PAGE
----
Members of the Enescu Octet perform at USM’s Hannaford Hall during the 2019 Portland Chamber Music Festival. Photo by Aaron Flacke

As it attempts to lure back audiences still cautious from the pandemic, the Portland Chamber Music Festival has made some slight changes in its 29th year.

For the first time, the festival will have an ensemble-in-residence, the East Coast Chamber Orchestra, whose members will anchor two of the four main concerts at Hannaford Hall on the University of Southern Maine campus.

That orchestra is made of up more than two dozen musicians from throughout the East Coast – many of whom belong to other renowned orchestras or chamber music groups – who convene for various performances each year. Four members of the orchestra – violinists Nelson Lee and Meg Freivogel, violist Liz Freivogel and cellist Daniel McDonough – perform as the renowned Jupiter String Quartet.

The festival also will host the string trio Time for Three, made up of Nicolas Kendall, Charles Yang and Ranaan Meyer, whose sound blurs classical and pop boundaries.

Festival executive director Alice Kornhauser said late last month that organizers still don’t know quite what to expect from this year’s event.

“Sales have been softer than in years past,” she said. “It’s not anything dramatic. I think over the past 10 years we’ve seen a trend toward later and later buying, so we may not know until we get to the date of each show.


“We have definitely amped up our efforts to bring in new audiences,” she added.

Raman Ramakrishnan (left, on cello) is one of several musicians returning to this year’s Portland Chamber Music Festival. Courtesy of Portland Chamber Music Festival.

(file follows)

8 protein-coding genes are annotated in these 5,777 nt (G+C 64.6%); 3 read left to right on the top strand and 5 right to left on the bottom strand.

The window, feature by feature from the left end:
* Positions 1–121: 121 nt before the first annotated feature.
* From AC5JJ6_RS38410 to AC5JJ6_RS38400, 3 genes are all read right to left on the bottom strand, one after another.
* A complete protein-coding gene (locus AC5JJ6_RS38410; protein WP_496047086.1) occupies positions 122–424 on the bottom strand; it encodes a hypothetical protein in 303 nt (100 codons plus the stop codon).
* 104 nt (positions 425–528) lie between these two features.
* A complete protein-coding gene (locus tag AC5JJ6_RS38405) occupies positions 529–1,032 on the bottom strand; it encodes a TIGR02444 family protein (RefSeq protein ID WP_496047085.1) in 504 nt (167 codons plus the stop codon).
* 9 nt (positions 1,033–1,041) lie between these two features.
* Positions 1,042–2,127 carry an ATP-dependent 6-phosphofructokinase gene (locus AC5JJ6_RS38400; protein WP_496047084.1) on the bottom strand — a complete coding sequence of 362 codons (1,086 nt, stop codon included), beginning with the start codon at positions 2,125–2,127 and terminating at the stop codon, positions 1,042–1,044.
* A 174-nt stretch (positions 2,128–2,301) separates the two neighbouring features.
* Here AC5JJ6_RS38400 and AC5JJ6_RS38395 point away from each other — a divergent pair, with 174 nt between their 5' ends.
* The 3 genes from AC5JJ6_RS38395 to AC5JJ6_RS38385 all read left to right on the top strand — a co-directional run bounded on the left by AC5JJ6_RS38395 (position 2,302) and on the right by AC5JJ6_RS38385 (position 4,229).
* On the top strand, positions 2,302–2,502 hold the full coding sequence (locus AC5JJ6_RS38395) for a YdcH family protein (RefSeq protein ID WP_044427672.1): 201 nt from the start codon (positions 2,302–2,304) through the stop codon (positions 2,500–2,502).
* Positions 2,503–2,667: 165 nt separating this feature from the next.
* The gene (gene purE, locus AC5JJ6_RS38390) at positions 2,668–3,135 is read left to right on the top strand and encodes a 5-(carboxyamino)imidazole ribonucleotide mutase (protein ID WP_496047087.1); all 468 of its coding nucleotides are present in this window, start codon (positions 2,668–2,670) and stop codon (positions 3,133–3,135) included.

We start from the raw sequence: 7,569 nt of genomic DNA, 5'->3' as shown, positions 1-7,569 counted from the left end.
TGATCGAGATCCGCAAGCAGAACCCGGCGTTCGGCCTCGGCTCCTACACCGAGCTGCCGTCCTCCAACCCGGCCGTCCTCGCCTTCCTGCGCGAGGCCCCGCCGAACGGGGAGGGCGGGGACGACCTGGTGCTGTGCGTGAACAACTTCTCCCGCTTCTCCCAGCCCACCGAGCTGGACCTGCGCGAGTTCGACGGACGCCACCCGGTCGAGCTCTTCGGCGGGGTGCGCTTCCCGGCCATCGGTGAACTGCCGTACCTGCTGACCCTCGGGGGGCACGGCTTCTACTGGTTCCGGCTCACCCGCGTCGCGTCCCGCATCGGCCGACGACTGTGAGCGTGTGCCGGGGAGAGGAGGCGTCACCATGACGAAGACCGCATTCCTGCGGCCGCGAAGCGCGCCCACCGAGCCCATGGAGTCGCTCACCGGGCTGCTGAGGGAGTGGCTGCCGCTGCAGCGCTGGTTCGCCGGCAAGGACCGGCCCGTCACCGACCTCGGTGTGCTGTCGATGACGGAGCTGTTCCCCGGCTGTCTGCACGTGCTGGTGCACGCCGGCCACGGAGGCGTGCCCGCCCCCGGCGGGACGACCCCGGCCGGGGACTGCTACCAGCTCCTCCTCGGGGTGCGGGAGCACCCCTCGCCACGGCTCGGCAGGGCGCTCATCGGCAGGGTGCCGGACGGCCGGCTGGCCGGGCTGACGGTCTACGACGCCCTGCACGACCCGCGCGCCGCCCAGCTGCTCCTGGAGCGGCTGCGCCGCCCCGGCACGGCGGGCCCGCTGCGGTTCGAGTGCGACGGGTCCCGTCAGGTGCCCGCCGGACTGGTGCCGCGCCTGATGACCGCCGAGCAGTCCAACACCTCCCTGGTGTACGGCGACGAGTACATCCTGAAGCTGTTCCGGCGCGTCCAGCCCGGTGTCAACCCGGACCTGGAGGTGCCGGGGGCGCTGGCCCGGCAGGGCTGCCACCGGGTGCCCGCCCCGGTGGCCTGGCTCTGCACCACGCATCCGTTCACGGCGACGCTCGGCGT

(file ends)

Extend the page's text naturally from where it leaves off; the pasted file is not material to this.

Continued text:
The festival’s concerts for years have been free to those 21 and under as a way to encourage younger people to be exposed to classical music. New this year, the festival also is offering an introductory price of $25 for first-time attendees. That’s $20 less than a normal general admission ticket.

Chamber music is, in simplest terms, classical music without the orchestra, with each performer typically responsible for a part of the composition. Melissa Reardon, the festival artistic director, said chamber music is, to paraphrase German composer Gustav Mahler, “meant to be listened to in a small space by a small audience.”

“But beyond that, chamber music is the profound musicality that comes from ensembles that have been performing together for decades, and also the sparkling, spontaneous energy that comes from individual virtuoso performers playing together for the first time,” she said.

This year’s festival kicks off on Sunday with an annual benefit at Cove Street Arts in Portland that will feature musical performances.

The first main-stage program, at 7:30 p.m. on Thursday, Aug. 11, will feature the East Coast Chamber Orchestra and pianist Henry Kramer, a Cape Elizabeth native. Additional concerts will be held on Aug. 13, 18 and 20 at Hannaford Hall. All of the main-stage concerts will be livestreamed for free.

A separate concert featuring Time for Three will be held on Friday, Aug. 19, at One Longfellow Square.

This year’s festival will offer a diverse mix of classical pieces from composers like Brahms and Tchaikovsky to more modern, experimental sounds.

“We have found Portland audiences are incredibly open and generous in their tastes,” Kornhauser said. “Everyone loves hearing something familiar, that they’ve heard before, like Schubert or a Beethoven symphony. That familiarly is something they will respond to. But from day one, we’ve presented contemporary music as part of our program, and we always get responses, even from people who don’t necessarily love it.”

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